The Wealth of Nations — Part 2: Freedom

 

Very little freedom
Very little freedom

If you ask me what are the necessary causes of the wealth of nations, I will answer — having spent decades learning about and pondering that question — in just one word: Freedom!

Freedom is the sweetest word I know in English.

The advancement of civilization is essentially the expansion of individual freedom — the release from constraints imposed by nature, by other humans or by one’s mental and physical limitations. The notion of the freedom of a group has content only when individuals of that group are free. If the individuals are not free, the group cannot be considered to be free in any sense.

Freedom means you have the right to do whatever you please, provided you respect the corresponding right of others to do as they please. In short, mind your own business. A free society is one in which everyone minds only his own business. Free societies are prosperous societies.

The greater the collectivization of society, the greater the size of the government, the greater the constraints on individual liberty, the less free the society, and consequently the less prosperous the society. Unconstrained democracy is inconsistent with individual freedom, and therefore group freedom, and consequently leads to impoverishment.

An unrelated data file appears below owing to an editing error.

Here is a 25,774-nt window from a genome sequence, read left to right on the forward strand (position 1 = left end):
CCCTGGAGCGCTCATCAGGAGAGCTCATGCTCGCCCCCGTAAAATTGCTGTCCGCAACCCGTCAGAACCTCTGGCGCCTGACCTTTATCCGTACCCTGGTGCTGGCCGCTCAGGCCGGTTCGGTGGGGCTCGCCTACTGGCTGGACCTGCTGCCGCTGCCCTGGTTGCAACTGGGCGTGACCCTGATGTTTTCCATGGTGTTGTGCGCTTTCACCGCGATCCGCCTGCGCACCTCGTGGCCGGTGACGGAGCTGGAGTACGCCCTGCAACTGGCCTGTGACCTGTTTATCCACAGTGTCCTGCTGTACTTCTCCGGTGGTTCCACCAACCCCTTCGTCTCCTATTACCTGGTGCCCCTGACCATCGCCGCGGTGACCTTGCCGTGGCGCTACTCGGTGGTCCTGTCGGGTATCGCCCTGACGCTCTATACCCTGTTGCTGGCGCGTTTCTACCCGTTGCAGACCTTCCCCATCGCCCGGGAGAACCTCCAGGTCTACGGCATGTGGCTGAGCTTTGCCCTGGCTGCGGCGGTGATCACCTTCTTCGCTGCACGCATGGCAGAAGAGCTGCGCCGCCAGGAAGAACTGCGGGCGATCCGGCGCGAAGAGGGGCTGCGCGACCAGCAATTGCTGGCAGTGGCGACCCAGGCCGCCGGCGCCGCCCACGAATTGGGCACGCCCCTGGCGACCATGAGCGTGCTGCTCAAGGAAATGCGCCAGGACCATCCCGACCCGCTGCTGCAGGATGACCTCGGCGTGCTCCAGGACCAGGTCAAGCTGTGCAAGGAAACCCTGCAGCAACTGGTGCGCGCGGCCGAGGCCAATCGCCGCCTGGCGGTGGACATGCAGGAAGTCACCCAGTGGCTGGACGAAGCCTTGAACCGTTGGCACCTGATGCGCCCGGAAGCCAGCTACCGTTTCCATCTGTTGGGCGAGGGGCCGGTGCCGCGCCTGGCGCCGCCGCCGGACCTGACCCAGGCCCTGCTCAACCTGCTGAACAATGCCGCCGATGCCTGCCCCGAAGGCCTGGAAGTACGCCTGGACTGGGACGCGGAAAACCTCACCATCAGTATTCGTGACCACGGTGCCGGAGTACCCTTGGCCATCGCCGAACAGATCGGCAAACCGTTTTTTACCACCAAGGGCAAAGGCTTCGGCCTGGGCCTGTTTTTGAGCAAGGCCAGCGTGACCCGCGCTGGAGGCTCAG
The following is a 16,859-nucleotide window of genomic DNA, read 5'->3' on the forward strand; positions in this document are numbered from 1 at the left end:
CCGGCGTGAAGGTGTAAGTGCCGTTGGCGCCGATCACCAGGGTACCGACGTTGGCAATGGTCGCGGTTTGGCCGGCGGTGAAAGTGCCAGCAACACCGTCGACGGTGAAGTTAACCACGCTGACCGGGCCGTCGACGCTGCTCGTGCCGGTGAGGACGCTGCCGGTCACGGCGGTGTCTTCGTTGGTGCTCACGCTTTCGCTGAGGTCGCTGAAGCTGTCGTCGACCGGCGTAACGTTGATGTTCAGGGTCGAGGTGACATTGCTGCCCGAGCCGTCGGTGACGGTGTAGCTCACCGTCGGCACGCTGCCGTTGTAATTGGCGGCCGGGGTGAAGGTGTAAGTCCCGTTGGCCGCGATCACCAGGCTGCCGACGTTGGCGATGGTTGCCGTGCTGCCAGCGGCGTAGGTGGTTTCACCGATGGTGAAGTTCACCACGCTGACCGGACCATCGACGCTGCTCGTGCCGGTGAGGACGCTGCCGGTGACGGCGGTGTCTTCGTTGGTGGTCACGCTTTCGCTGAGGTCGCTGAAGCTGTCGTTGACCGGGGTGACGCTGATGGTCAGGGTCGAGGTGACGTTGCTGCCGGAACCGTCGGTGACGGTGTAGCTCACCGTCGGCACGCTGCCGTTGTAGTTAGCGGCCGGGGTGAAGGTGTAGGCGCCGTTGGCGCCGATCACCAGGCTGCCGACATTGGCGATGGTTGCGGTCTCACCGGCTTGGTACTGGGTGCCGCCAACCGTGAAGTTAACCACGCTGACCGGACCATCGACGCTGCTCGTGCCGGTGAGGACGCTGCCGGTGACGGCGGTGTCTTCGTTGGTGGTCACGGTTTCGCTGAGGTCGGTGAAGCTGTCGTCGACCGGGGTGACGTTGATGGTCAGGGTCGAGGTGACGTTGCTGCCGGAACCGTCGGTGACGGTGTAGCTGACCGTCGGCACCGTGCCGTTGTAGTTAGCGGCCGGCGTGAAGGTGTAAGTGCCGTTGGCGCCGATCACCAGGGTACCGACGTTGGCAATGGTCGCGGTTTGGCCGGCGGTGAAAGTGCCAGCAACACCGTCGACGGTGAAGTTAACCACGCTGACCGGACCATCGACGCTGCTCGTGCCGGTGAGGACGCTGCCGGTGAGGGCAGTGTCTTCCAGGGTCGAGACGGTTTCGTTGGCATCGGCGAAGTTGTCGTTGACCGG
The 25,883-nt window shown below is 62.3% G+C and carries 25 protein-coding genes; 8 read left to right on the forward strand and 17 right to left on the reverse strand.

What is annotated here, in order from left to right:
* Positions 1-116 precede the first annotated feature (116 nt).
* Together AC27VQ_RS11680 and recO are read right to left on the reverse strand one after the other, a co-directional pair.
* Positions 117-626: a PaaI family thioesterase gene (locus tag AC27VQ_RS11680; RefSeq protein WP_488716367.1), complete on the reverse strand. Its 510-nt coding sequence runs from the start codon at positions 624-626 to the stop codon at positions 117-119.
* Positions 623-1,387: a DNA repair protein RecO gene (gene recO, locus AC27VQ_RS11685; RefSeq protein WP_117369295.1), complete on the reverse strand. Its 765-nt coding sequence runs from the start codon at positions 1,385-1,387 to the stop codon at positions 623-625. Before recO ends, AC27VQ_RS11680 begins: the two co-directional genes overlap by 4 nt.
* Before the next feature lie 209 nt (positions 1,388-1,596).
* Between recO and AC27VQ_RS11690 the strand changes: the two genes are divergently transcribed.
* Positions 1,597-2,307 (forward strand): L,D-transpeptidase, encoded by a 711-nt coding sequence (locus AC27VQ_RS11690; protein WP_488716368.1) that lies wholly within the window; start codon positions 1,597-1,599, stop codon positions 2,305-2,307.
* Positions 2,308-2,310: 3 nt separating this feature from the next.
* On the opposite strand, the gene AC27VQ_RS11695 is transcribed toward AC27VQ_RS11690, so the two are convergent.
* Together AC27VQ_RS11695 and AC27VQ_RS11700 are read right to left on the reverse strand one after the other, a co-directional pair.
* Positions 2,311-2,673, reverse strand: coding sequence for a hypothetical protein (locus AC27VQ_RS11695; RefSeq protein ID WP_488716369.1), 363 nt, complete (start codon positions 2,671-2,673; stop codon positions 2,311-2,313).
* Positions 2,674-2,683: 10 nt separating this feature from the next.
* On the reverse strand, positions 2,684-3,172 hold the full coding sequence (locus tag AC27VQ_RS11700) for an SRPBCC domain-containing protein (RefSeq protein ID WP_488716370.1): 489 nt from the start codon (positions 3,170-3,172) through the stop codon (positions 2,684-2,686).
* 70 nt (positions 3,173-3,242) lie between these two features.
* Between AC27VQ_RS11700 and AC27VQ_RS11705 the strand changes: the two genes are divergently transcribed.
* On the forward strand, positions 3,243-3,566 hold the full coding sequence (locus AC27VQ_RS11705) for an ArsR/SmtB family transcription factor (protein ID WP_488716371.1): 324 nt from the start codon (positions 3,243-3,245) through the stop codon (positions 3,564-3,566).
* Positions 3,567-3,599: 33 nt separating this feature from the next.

Below I outline briefly why the universal application of the notion of minding one’s own business leads to the possibility of universal prosperity through individual freedom. And conversely, when people poke their noses into other people’s businesses, it leads to needless misery.
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Diogenes of Sinope

Diogenes with his lantern and faithful dog
Diogenes looking for an honest man

Diogenes of Sinope lived in a tub in the marketplace. Since it was a long time ago, around the 4th century BCE, the details are few. He is also known as Diogenes the Cynic.

I feel a certain intellectual kinship to Diogenes because I too am a cynic. He must have been a remarkable man, going by the stories told about him.

It is said that he sometimes walked around with a lamp even in broad daylight. When asked why, he replied, “I am looking for an honest man.” A cynic to the core.  Continue reading